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474                        HISTORICAL NOTES
Burns obtained the rhythm and style from an old song which he copied into the Merry Muses. The chorns there is almost the same as the last four lines above. Rantin rovin Robin was not printed in the poet's lifetime, nor in either of the musical collections with which he was identified. John Templeton, a tenor of the Italian Opera, and Scottish vocalist, brought the song into public notice;' but instead of singing it to the tune for which Burns wrote it, he selected 0, an ye were dead, gitdeman (see No. 249), to which it is almost always printed and sung. Burns, in discussing the tune elsewhere, particularly states that the chorus of Dainty Davie is to be sung to the low part of the melody, which is in Playford's Dancing Master, 1680, 29), and without title in Sinkler's MS., 1710. In the Tea-Table Miscellany, 1724, Allan Ramsay's song Lucky Nansy is marked for the tune.
The Rev. David Williamson, who died in 1706, is always stated to be the original Dainty Davie, but that is very doubtful, and perhaps it would be more correct to say that he obtained the soubriquet from the tune. In Dr. Pitcairn's comedy The Assembly he is represented as Solomon Cherry-Trees, and in the bitter and indecent pasquils he is styled Stout David, Sweet David, Mr. David, and sometimes bare Davie, but never Dainty Davie except in the ballad The Cardinal's Coach Coup'd, 1710. In the last stanza of this ballad in Maidment's New Book of Old Ballads he is called Dainty Davie, but curiously enough that stanza is not in the copy in a contemporary manu­script by the Rev. W. Traill. In this MS. there is a second part of The Cardinal's Coach Coup'd which has not yet been reprinted. The connexion with the tune seems to have arisen from a crazy man dancing and singing Dainty Davie on the road while Dr. Williamson one Sunday was proceeding to the Church in Aberdeen. The incident is related by Wodrow. The song in the Merry Muses quoted above is founded on the unauthenticated adventure related by Captain Creighton and published by Dean Swift—the well-known chestnut of Mass David Williamson who, flying from his persecutors and being pursued by dragoons, took refuge in the bed of the daughter of the Laird of Cherrytrees, whom he afterwards married. He was a Boanerges of the Kirk : he married and buried six wives, and married a seventh who buried him. For a fragment in the Herd MS. see Note, No. 28^. The nationality of the music is disputed. Chappell claimed it as English, but curiously enough did not insert it in his collection, although it is conspicuously a good melody. It has been set only once to English verses that I know of, and the nationality is there settled in A New Song made to a pretty Scotch Tune in Durfey's Pills, 1719, i. 42; Dainty Davie is also in McGibbon's Scots Tunes, 1746,^2; Caledonian Pocket Companion, 1753, v. 22; and in other collections, including the Setts Musical Museum, 1787, No. 34. I understand that it is in the sixth edition of the Dancing Master, and again in the edition of 1701 and also in Sinkler's MS., 1710, without title.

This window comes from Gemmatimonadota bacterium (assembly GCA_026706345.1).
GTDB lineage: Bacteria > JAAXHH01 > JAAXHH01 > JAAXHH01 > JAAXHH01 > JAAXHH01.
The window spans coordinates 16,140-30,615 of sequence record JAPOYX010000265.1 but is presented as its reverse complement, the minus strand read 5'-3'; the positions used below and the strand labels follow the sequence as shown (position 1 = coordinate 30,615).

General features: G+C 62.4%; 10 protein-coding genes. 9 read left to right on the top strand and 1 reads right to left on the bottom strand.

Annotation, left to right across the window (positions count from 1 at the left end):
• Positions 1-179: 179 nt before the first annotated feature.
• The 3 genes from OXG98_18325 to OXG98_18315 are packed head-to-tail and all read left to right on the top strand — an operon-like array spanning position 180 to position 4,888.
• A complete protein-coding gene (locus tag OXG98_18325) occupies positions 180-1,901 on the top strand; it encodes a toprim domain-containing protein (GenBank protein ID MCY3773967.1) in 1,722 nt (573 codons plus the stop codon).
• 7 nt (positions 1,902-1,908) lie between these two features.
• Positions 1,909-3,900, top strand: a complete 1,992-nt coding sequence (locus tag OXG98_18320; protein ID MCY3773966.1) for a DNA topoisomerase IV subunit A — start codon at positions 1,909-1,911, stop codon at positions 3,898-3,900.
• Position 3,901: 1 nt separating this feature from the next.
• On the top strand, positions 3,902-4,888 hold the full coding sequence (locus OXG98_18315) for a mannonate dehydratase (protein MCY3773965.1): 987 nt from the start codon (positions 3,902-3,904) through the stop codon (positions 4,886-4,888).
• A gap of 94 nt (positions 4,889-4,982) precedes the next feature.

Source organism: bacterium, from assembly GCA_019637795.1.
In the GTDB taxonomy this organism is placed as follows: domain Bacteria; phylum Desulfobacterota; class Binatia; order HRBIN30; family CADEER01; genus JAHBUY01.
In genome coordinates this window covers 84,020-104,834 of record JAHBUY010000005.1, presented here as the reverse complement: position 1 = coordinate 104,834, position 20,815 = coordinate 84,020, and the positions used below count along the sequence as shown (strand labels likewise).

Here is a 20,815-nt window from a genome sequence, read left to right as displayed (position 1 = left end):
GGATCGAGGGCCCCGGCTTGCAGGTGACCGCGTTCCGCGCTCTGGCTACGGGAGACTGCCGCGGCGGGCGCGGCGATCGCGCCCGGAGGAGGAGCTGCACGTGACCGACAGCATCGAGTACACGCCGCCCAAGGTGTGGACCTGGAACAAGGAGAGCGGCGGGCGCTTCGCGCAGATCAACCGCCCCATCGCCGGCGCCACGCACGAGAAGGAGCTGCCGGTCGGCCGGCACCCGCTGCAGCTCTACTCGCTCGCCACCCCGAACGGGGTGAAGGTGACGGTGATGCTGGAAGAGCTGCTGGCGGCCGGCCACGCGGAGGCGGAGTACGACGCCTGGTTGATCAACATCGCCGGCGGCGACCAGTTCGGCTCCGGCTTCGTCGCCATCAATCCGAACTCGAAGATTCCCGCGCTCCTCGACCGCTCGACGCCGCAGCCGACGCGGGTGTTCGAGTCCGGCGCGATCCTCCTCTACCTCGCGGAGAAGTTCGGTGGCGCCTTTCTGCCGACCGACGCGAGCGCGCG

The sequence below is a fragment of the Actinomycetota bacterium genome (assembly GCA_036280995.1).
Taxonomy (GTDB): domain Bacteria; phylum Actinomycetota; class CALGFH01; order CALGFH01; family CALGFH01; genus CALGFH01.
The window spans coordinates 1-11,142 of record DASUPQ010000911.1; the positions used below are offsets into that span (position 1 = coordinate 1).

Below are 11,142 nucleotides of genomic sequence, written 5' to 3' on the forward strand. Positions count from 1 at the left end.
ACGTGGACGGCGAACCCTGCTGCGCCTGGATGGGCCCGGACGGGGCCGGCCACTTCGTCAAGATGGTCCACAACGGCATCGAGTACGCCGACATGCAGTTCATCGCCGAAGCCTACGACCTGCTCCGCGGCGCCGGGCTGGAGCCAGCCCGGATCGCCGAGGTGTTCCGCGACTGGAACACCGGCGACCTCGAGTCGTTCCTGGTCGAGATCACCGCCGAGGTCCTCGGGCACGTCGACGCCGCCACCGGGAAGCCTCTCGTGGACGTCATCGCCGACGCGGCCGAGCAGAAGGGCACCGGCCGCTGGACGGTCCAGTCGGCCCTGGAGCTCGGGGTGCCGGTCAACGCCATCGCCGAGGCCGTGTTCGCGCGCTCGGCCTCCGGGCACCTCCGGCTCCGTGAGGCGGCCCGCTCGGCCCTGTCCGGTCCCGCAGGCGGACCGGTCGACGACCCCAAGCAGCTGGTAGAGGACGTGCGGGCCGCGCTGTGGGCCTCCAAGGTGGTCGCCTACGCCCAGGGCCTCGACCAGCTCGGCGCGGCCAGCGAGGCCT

No. 309. Is there for honest poverty ? A Chap book, Stewart and Meikle, Glasgow, 1799. Currie, Works, 1800, iv. 216, entitled For a' that an' a' that. Thomson's Scolish Airs, 1805, 163. This has probably won more fame for Burns beyond the seas than any other of his writings, and it has been translated into at least nine different European languages. At the time it was _ written the Continent was in commotion; the democratic opinions pervading' France had extended to other countries, and the mute masses had found a voice. The vulgar opinion of the politics of Burns is far from the truth; he was no believer in universal suffrage nor in any of the cant of the party politician. He despised all mobs, washed or unwashed. He held the same opinion as the great composer Beethoven, who, when challenged as to his title to use the prefix of nobility in his name, declined to discuss the point, but pointed to his head and his heart, saying 'these are my titles of nobility.' The song was sent to Thomson in a letter, January 1, 1795, with this note:






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